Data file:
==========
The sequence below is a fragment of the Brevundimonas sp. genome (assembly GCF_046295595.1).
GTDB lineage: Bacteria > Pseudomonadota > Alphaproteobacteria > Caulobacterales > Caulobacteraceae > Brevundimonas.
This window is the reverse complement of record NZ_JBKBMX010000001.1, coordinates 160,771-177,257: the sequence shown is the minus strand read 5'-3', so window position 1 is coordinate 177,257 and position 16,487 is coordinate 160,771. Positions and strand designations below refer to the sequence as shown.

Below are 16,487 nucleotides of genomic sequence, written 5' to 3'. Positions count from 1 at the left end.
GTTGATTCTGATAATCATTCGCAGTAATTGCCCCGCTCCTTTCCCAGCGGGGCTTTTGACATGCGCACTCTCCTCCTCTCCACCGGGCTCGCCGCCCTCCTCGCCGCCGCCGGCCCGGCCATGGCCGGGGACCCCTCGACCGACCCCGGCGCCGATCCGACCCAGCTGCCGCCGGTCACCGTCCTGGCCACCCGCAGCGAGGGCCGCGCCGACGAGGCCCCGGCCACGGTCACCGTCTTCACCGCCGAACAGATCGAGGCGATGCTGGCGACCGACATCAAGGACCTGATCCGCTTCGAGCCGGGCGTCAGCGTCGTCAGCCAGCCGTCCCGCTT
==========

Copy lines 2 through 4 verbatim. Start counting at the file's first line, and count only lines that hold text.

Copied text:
GTDB lineage: Bacteria > Pseudomonadota > Alphaproteobacteria > Caulobacterales > Caulobacteraceae > Brevundimonas.
This window is the reverse complement of record NZ_JBKBMX010000001.1, coordinates 160,771-177,257: the sequence shown is the minus strand read 5'-3', so window position 1 is coordinate 177,257 and position 16,487 is coordinate 160,771. Positions and strand designations below refer to the sequence as shown.

Below are 16,487 nucleotides of genomic sequence, written 5' to 3'. Positions count from 1 at the left end.